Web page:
I think part of it is the delusion that, this time around, it will be unique, special, all-together different. And it never is. It's the same exercise played out again and again by people who, by and large, don't evolve much at all.

In the words of Corrine Mair: We live in a society of ants, where working and reproducing represent the ultimate objective of the human experience.

Well, not for me, buddy. I happily opted out and never ever looked back.

Clare said...

I've been reading this blog for a few months now, and I'm finally stepping out from the shadows to say hello.

I love the new feature from a man's point of view. I think all too often men are not taken seriously when they publicly express their reasonable, thoughtful decision not to have children. It seems so culturally ingrained that men are supposed to play the role of 'irresponsible man-children' until they 'grow up and have children of their own.'

I'm also happy to read your expression of dismay over our decreasing quality of life due to overcrowding. I can't tell you how frustrated I feel to hear over-population naysayers try to debunk real concerns about overcrowding problems and the very real psychological effects we feel.

Christy said...

As to the emotional reward: I hear about it all the time, even from people I consider good parents. Just blech. This may sound harsh, but they really lose IQ points in my estimation when they babble on about that bs. Hormones and instincts, that's all, and I'm glad they have them, but they so often mistake those instincts for something spiritual and are almost always laboring under the truly false belief that A) their child mirrors the feeling, and B) that their child is only capable of feeling this way about them and them alone, as opposed to any other care-giver the child could have had.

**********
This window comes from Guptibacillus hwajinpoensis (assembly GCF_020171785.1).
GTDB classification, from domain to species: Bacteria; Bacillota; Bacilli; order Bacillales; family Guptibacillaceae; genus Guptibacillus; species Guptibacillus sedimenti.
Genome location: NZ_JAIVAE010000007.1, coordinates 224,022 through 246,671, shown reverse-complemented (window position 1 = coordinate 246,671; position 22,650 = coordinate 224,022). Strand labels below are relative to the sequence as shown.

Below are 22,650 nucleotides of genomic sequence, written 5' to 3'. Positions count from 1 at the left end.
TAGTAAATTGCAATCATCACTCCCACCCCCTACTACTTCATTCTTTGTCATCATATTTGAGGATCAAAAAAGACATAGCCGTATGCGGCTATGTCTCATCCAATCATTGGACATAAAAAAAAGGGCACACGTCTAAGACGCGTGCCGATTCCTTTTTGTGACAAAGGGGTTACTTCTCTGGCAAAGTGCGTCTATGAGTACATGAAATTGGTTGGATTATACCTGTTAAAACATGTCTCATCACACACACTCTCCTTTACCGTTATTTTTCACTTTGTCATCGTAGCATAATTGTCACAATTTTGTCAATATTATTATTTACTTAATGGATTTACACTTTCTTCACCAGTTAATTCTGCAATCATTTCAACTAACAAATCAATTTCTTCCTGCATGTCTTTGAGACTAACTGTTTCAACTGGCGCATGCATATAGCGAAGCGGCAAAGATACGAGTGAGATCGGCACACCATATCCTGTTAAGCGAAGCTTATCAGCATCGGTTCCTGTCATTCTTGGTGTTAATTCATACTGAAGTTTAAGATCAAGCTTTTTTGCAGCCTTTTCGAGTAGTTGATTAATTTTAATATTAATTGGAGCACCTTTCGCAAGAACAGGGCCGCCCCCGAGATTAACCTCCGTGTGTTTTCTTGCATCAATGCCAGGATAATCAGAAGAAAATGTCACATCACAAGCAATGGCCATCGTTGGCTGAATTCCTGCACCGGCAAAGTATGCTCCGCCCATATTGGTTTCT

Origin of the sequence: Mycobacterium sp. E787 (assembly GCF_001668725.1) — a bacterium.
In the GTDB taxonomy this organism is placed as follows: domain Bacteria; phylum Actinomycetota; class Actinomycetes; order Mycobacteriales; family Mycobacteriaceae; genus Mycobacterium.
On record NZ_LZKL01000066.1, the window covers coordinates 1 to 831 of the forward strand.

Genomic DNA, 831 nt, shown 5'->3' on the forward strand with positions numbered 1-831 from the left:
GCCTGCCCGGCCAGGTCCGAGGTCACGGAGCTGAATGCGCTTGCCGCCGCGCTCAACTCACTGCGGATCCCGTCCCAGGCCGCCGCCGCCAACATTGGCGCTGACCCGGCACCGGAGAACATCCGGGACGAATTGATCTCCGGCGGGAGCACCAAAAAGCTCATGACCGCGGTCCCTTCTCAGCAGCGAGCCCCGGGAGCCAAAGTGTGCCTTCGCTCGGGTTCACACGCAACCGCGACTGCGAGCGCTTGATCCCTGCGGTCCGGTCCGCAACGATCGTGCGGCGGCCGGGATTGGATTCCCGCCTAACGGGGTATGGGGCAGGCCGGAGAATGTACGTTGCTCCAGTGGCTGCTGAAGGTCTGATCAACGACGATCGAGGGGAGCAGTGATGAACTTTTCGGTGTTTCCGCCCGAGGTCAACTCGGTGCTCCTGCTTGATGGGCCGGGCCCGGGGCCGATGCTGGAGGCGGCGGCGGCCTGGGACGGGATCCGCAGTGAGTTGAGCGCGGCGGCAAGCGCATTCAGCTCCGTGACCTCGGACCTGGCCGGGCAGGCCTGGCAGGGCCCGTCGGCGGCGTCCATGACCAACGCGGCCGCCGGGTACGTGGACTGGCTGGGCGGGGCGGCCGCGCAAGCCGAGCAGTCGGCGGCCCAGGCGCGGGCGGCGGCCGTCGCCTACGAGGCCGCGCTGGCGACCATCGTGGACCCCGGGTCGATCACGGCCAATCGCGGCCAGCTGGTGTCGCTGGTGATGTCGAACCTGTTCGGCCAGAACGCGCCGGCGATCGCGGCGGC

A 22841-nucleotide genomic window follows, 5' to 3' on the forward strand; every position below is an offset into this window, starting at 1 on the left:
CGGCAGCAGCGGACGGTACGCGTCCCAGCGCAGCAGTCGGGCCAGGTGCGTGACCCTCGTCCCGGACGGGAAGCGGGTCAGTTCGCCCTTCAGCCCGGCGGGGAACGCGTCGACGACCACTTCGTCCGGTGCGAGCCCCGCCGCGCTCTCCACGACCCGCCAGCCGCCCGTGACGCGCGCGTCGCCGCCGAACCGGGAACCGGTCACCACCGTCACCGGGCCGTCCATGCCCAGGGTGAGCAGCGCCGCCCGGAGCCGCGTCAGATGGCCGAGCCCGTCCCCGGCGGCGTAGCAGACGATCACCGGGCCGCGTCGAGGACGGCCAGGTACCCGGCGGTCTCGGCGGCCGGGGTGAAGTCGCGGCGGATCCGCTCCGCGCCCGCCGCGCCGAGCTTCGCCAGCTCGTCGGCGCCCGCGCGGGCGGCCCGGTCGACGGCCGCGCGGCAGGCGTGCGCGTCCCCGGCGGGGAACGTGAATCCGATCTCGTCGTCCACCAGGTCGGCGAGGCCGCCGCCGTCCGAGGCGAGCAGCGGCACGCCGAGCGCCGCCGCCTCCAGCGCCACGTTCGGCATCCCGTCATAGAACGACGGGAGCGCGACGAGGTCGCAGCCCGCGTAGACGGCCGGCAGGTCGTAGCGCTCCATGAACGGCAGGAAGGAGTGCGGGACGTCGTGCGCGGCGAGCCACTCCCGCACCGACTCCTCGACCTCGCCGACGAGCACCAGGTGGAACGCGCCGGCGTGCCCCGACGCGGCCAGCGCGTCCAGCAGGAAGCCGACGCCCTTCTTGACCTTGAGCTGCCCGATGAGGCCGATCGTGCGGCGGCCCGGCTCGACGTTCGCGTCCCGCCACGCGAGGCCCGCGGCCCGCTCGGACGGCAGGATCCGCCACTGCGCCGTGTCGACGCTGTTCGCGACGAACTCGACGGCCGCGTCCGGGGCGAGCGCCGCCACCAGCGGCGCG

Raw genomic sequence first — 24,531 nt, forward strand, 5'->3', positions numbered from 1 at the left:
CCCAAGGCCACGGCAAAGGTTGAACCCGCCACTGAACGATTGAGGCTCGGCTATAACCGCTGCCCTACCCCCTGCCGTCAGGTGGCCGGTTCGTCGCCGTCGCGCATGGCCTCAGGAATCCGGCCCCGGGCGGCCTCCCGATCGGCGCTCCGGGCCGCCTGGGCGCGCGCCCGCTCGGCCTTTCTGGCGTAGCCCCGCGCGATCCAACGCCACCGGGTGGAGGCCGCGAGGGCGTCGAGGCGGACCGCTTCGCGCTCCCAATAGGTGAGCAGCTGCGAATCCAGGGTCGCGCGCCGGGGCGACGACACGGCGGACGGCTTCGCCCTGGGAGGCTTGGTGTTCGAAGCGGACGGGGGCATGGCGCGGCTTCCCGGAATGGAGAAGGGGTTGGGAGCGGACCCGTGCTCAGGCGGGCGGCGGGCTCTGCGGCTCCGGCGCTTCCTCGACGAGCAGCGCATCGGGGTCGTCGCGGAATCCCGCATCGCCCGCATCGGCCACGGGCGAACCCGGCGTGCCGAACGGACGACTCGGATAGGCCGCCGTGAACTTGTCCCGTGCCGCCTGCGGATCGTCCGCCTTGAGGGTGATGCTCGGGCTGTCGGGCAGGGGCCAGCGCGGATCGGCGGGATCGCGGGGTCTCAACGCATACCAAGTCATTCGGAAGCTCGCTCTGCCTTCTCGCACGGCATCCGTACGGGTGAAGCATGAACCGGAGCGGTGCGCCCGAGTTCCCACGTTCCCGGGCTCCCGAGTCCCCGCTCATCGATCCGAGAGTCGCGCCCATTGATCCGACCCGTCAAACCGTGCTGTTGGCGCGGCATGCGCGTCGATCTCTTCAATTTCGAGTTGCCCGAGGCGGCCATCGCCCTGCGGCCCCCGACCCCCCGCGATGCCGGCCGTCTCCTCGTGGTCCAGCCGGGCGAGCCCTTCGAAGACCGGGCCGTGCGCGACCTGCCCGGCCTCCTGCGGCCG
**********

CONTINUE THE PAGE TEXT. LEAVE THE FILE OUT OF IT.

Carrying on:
I wish that along with those instincts, there was a little bit of reality.

It's especially refreshing to hear a man say all of this.

marin said...

I always find disturbing the way my male friends are pushed into the paternal role by time-over wifes' biological clock.
Nice to hear from freethinker guys.

Oh, I found this blog, take a look:


MilaJosephine said...

Reading experiences from a childfree man's perspective is refreshing. It seems that so often in society, women are the ones that yearn for the "2.5 kids" part of the American dream and men just go along with it. I've hardly seen any of them have a true burning desire to be a parent. I'm anxious to read more- it's exciting to realize there are allies on both sides of the gender fence.

Sea_creature said...

Thanks so much for the man's point of view, I love these entries! My husband should read these. He can use the insight.

Spectra said...

I still don't "get" the whole biological urge thing. I've never had any urge to have kids. My husband's friends that have kids generally got them because they somehow knocked up their girlfriend and had shotgun weddings (that's another story, but still). My husband and I originally thought it'd be fine if we had kids someday, but after a couple of years of being married with no kids, we really LIKE not having them and we love that we have extra money and time to spend on our own hobbies and on each other.